Molded pulp products, such as dinnerware, containers, packaging boxes, etc., have gained increasing popularity due to their eco-friendly features. One critical step in their production process is detecting their defects. In this paper, we present an autonomous defect detection system for such products. In the system design, we face four challenges: first, molded pulp products come in various forms and sizes; second, defects are typically small and appear in different forms; third, detection must be fast enough to achieve desired high production rates; fourth, low cost is a key consideration in the pulp molding industry. To overcome these challenges, we have designed a defect detection system with an enhanced YOLOV5s + DeepLabV3Plus backbone and specific modules. Particularly, we design a lightweight YOLOV5s network with an attention mechanism to improve YOLOV5s’ accuracy and speed, for roughly detecting and identifying the type and position of defects. We then utilize the DeepLabV3Plus segmentation model for precise detection. We deploy multiple cameras to handle the products of different sizes and forms, and design a spatial-information based method to eliminate the duplication in detection by different cameras. We have implemented our detection system in a real-world pulp molding manufacturing line, using cost-effective hardware. We have conducted extensive evaluation on our system, demonstrating that our system can meet molded pulp production requirements.

  • Digital-Twin-Based Patient Evaluation during Stroke Rehabilitation, Yilun Chen, Wentao Wang, Junyu Diao, Daoyu Wang, Zhuo Jian, Yixi Wang, Zhihao Jiang

Digital-Twin-Based Patient Evaluation during Stroke Rehabilitation

  • Yilun Chen, ShanghaiTech University, China
  • Wentao Wang, ShanghaiTech University, China
  • Junyu Diao, ShanghaiTech University, China
  • Daoyu Wang, ZD Medtech
  • Zhuo Jian, ZD Medtech
  • Yixi Wang, ZD Medtech
  • Zhihao Jiang, ShanghaiTech University and Shanghai Engineering Research Center of Intelligent Vision and Imaging, China

Individuals who experience motor impairment after stroke are able to partially restore motor control through rehabilitation, which achieves long-term recovery through repeated short-term adaptation. The customization of rehabilitation tasks is crucial for enhancing the effectiveness of rehabilitation by promoting the patient's awareness of motor impairments and reducing compensatory behaviors, which is currently dependent on the expertise of physiotherapists. The development of rehabilitation robots aims to alleviate the workload of physiotherapists and has the potential to offer accurate assessments of both short-term adaptation and long-term recovery in stroke patients. In this paper, we propose a framework for automated patient evaluation and task planning during robotic rehabilitation. A motor control model was proposed to capture the patient's motor control process. By adjusting its state and parameters, a digital twin of the patient can be generated and updated, providing insight into the level of adaptation and rehabilitation progress. The digital twin is then utilized to plan customized rehabilitation tasks, which can effectively reduce uncertainty and ambiguities during patient evaluation, and improves patient's adaptation during rehabilitation. The digital twin framework and the task planning algorithms were validated using human subject and simulation experiments.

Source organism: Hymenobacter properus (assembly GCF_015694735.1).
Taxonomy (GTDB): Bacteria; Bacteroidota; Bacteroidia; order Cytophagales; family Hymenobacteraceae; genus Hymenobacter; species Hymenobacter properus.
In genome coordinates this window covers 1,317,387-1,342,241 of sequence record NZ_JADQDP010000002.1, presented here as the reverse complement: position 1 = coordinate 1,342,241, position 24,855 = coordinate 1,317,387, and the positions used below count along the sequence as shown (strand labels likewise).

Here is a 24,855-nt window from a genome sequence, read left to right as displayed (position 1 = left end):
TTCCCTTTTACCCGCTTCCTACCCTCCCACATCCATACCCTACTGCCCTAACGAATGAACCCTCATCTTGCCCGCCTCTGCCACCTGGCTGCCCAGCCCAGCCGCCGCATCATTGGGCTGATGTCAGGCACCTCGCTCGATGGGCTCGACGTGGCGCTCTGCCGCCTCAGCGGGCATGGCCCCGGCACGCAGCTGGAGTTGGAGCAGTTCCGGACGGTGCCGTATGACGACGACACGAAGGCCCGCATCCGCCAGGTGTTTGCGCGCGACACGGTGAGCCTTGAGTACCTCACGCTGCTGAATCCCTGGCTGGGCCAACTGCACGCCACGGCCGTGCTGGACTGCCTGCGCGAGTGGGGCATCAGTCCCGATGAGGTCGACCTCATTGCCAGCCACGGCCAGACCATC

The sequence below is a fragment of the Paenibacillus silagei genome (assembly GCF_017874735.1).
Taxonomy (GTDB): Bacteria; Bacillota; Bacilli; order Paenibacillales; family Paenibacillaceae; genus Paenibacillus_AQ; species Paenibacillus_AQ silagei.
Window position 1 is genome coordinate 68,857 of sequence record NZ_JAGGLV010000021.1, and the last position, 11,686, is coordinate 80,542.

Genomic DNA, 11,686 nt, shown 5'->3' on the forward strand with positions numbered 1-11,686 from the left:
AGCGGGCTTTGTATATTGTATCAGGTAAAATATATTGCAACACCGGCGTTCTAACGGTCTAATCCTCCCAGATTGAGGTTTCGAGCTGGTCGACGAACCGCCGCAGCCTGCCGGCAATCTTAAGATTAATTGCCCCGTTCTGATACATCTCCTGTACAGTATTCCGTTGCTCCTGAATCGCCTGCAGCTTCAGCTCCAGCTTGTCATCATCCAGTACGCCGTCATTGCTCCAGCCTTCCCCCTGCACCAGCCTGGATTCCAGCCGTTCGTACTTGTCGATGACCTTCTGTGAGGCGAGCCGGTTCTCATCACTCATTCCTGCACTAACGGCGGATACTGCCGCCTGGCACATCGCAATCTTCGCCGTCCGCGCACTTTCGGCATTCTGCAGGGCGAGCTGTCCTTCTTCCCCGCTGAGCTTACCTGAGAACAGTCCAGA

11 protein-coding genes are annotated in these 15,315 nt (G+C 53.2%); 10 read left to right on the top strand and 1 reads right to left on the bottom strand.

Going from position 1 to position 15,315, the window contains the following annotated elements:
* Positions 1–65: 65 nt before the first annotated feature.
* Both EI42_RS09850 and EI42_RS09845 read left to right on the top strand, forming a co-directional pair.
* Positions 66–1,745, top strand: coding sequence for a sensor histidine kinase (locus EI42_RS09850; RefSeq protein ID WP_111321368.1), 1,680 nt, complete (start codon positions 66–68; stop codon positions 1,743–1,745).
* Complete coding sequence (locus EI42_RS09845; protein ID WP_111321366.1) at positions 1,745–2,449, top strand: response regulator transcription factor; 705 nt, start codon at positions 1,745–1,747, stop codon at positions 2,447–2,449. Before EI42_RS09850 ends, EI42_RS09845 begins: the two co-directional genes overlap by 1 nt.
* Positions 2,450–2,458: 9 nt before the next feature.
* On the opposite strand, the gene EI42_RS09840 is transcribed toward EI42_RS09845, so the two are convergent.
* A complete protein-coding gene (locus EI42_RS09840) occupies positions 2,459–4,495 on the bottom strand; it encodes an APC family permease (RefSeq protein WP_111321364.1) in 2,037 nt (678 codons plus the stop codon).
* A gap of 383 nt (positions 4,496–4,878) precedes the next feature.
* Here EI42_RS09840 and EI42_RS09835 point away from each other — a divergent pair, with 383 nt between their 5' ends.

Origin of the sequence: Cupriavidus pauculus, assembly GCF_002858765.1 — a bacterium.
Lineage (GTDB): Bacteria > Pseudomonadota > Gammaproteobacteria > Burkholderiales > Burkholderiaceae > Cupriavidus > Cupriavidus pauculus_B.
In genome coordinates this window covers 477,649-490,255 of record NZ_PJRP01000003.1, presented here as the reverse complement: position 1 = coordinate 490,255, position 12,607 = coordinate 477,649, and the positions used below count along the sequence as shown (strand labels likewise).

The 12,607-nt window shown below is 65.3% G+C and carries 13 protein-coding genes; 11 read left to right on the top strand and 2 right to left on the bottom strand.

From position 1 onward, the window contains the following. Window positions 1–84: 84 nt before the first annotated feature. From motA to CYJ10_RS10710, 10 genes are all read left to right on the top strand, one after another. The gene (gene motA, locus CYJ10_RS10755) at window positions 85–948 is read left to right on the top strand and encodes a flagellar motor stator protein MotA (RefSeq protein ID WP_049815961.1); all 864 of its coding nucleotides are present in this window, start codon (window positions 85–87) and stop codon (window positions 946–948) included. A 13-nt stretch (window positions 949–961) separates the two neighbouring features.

• BubCam: A Vision System for Automated Quality Inspection at Manufacturing Lines, Jiale Chen, Duc Van Le, Rui Tan, Daren Ho

BubCam: A Vision System for Automated Quality Inspection at Manufacturing Lines

  • Jiale Chen, Nanyang Technological University
  • Duc Van Le, Nanyang Technological University
  • Rui Tan, Nanyang Technological University
  • Daren Ho, HP Inc.

Visual sensing has been widely adopted for quality inspection in production processes. This paper presents the design and implementation of a smart collaborative camera system, called BubCam, for automated quality inspection of manufactured ink bags in Hewlett-Packard (HP) Inc.'s factories. Specifically, BubCam estimates the volume of air bubbles in an ink bag, which may affect the printing quality. The design of BubCam faces challenges due to the dynamic ambient light reflection, motion blur effect, and data labeling difficulty. As a starting point, we design a single-camera system which leverages various deep learning based image segmentation and depth fusion techniques. New data labeling and training approaches are proposed to utilize prior knowledge of the production system for training the segmentation model with a small dataset. Then, we design a multi-camera system which additionally deploys multiple wireless cameras to achieve better accuracy via multi-view sensing. To save power of the wireless cameras, we formulate a configuration adaptation problem and develop a deep reinforcement learning (DRL)-based solution to adjust each wireless camera's operation mode and frame rate in response to the changes of presence of air bubbles and light reflection. Extensive evaluation on a lab testbed and real factory trial shows that BubCam outperforms six baseline solutions including the current manual inspection and existing bubble detection and camera configuration adaptation approaches. In particular, BubCam achieves 1.34x accuracy improvement and 260x latency reduction, compared with the manual inspection approach.